In my new book “The Silicon Road to Chess Improvement” I spend a whole chapter on engine sacrifices. One of the many sacrifices that engines play nowadays are sacrifices to clear lines for their major pieces. We saw many such long-term sacrifices from AlphaZero and modern engines are just as ready – indeed eager – to do so! One great example was from the game Combusken-rofChade in round 3 of the ongoing TCEC Swiss 2 (https://tcec-chess.com/#div=sw2&game=102&season=21)
Engines can teach us how to play like Tal or Shirov at their best! Understanding this theme is a key building block in creating promising attacking positions.
This position arose after 11 moves of the sharp 7.g4 Semi-Slav popularized by Alexei Shirov. The g4-pawn is hanging but somewhat poisoned as after …Nxg4, Rg1 White wins back the pawn on g7.
Many moves come to mind in this position: 12.g5, 12.Rg1, maybe 12.Bf4 or 12.Bd2. Not however the move Combusken played!
This pawn grab is possible now as 13.Rg1 is met by 13…Nxe3! What is Combusken’s idea?
Position after 13.Bd2! (game)
That was it! Combusken was simply looking to create an open file for its rook! So it tempted Black to take on g4 by dangling its bishop on e3! The open g-file proves to be very awkward for Black, and the extra pawn for the moment plays no part.
It’s already a bit awkward for Black to defend the g7-pawn. 14…Kf8 is possible, but it’s not particularly attractive to block in the rook on h8. 14…g6 15.e5 Nd5 16.Rxg6 is completely disastrous.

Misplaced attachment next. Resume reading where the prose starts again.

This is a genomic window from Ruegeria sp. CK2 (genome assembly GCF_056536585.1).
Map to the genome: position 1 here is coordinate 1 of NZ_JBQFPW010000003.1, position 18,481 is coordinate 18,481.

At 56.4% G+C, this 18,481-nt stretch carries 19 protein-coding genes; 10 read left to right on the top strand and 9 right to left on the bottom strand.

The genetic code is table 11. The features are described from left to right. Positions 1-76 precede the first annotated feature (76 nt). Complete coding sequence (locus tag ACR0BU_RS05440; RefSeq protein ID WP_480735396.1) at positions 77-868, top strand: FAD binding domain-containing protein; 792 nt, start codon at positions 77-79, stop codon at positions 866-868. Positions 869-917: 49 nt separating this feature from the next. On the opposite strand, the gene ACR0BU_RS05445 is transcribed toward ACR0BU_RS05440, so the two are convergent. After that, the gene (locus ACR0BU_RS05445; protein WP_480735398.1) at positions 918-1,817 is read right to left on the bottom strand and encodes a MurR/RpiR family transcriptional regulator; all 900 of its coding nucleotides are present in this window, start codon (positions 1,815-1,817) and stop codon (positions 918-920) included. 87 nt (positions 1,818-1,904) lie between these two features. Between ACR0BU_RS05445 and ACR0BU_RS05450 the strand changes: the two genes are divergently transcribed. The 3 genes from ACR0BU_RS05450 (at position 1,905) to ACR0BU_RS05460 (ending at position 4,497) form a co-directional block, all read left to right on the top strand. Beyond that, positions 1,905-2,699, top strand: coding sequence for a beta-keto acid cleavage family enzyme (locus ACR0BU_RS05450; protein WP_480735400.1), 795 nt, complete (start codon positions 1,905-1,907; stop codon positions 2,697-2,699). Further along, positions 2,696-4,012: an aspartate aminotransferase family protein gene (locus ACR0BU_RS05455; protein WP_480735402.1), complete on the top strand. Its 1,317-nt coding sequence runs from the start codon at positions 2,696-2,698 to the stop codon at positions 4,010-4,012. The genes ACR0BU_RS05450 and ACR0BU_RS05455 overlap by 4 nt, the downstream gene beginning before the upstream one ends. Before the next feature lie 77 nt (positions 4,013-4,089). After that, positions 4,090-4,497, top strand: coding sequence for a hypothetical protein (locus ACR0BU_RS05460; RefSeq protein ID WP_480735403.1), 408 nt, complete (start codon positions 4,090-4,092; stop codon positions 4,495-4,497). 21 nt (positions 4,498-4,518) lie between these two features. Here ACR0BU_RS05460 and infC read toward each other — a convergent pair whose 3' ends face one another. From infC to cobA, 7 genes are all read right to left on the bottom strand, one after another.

15.h4 gxh4 16.Bf4 Bb7 17.0–0–0 Qa5 18.Nd2 Ba6 19.Nc4 Bxc4 20.Bxc4
White is two pawns down, but somehow it doesn’t look like it! White’s space advantage is substantial and very solid: it’s hard to see how Black can safely challenge it, particularly as Black lacks a safe spot for the king. As you can see from the rest of the game, Combusken gradually encroached on rofChade’s position, rofChade seeming powerless to strike back at the white position.
20…Rg8 21.Rxg8+ Nxg8 22.Kb1 Rc8 23.Be2 Ngf6 24.b3 h5 25.Nb2 Nb6 26.Bf1 Nh7 27.f3 Nf8 28.Qg2 Ng6 29.Be3 Nd7 30.Bc4 Ngf8 31.Rg1 Nf6 32.Bf2 a6 33.Rc1 Ng6 34.Be3 Nf8 35.Nd3 N6d7 36.f4 c5 37.d5 Qb6 38.dxe6 fxe6 39.f5 e5 40.Rd1 Qf6 41.Qh2 Qc6 42.Bd5 Qf6 43.Bc1 Kd8 44.Bb2 Bd6 45.Bb7 Rb8 46.Bxa6 Qe7 47.Bc1 Kc7 48.Nb2 Nb6 49.Rg1 Qh7 50.Nc4 Nxc4 51.Bxc4 Nd7 52.Rg6 Rb6 53.Qxh4 Bf8 54.Be6 Rc6 55.Bg5 Rd6 56.Bg8 Qh8 57.Bc4 Qh7 58.Be6 Kb8 59.Kc2 c4 60.Bg8 Qh8 61.Bxc4 Qh7 62.Bg8 Qh8 63.Be6 Qh7 64.Qe1 Rc6+ 65.Kb1 h4 66.Qxh4 Qxh4 67.Bxh4 Kc7 68.Rg8 Rd6 69.Bxd7 Bh6 70.Be6 Rd1+ 71.Kc2 Rd2+ 72.Kc1 Rg2+ 73.Kb1 Rh2 74.Bg5 Bxg5 75.Rxg5 Rf2 76.Rg6 Rf4 77.Bd5 Kd7 78.f6 Rf3 79.f7 Rf1+ 80.Kc2 Rf2+ 81.Kd3 Ke7 82.Kc4 Rc2+ 83.Kxb4 Rf2 84.Rg8 Rxf7 85.Bxf7 Kxf7 86.Rg2 Kf6 87.Kc5 Ke7 88.Kc6 Ke6 89.Rf2 Ke7 90.Kc7 Ke6 91.a3 Ke7 92.b4 Ke6 93.Kd8 Kd6 94.Rf6#